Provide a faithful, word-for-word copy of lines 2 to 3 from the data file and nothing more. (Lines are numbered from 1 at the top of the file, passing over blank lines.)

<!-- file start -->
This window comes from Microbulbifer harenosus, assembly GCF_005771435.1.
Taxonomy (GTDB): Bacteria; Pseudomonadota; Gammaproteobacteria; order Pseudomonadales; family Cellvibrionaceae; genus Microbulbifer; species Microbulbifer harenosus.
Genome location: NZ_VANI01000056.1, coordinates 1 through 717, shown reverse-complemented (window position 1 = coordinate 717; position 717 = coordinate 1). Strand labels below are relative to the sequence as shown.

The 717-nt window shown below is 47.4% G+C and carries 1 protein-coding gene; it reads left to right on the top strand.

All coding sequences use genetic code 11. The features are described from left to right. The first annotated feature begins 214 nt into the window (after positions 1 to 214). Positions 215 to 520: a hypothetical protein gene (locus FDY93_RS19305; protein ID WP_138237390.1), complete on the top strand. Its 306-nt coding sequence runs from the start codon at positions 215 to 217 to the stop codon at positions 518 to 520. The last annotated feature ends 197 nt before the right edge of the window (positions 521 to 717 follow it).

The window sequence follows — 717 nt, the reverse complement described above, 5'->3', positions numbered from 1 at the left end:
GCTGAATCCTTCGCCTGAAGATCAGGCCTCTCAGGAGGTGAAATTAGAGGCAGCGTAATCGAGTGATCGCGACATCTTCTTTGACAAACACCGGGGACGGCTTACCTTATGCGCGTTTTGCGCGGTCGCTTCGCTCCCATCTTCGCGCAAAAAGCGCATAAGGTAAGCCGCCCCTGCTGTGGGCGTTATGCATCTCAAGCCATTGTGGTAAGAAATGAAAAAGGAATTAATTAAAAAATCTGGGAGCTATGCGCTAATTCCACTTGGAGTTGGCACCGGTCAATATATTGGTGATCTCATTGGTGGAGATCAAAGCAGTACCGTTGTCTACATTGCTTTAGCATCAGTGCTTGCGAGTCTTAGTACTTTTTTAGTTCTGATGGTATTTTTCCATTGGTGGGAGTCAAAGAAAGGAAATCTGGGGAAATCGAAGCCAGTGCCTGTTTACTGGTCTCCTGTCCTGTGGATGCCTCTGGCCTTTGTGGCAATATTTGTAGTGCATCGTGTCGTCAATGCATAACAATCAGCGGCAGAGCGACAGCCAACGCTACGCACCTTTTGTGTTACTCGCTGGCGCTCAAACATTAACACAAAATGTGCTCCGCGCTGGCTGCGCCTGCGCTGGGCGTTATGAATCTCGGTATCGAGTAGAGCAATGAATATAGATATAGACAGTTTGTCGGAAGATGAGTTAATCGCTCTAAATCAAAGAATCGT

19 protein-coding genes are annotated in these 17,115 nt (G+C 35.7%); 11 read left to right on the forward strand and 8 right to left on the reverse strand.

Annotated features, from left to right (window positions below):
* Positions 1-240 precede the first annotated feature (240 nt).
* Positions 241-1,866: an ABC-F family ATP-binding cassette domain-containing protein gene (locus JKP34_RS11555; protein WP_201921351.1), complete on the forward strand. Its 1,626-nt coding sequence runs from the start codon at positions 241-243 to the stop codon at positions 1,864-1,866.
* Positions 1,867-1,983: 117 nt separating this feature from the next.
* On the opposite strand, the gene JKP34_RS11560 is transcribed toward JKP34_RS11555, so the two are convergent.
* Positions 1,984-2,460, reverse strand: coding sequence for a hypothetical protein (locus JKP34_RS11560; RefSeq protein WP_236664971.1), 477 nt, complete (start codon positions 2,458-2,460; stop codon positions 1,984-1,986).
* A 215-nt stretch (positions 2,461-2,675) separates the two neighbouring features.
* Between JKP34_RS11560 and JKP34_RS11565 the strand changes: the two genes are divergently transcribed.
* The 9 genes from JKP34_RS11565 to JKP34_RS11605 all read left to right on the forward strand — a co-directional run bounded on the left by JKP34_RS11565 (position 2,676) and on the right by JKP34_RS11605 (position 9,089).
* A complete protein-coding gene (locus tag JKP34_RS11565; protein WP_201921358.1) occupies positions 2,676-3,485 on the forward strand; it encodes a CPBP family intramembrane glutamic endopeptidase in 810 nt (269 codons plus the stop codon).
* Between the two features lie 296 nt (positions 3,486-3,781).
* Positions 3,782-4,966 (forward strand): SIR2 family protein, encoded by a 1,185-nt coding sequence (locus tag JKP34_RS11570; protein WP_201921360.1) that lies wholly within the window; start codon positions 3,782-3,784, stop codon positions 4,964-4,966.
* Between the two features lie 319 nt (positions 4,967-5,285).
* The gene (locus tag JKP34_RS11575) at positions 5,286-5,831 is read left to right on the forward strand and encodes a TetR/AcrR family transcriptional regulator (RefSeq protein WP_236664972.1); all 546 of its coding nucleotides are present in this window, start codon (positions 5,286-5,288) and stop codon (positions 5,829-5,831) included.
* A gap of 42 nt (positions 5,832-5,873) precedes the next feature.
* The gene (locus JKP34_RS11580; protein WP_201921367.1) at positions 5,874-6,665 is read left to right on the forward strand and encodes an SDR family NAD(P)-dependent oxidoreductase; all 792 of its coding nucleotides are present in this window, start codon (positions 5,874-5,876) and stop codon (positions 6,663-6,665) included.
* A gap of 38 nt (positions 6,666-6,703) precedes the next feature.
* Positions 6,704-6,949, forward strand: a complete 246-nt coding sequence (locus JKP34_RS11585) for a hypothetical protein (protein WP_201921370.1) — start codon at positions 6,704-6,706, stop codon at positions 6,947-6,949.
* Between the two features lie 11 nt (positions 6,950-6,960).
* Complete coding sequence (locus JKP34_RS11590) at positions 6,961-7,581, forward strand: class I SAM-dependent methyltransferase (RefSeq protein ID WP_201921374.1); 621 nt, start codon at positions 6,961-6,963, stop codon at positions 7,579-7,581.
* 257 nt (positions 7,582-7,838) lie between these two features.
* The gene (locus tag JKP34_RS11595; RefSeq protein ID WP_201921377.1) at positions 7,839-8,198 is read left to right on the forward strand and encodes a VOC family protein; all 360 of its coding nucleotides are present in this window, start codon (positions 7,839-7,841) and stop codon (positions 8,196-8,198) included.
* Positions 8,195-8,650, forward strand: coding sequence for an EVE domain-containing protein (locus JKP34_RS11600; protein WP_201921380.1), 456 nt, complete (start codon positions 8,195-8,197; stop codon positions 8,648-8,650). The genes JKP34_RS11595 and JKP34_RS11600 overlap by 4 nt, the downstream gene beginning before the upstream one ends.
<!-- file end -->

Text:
Taxonomy (GTDB): Bacteria; Pseudomonadota; Gammaproteobacteria; order Pseudomonadales; family Cellvibrionaceae; genus Microbulbifer; species Microbulbifer harenosus.
Genome location: NZ_VANI01000056.1, coordinates 1 through 717, shown reverse-complemented (window position 1 = coordinate 717; position 717 = coordinate 1). Strand labels below are relative to the sequence as shown.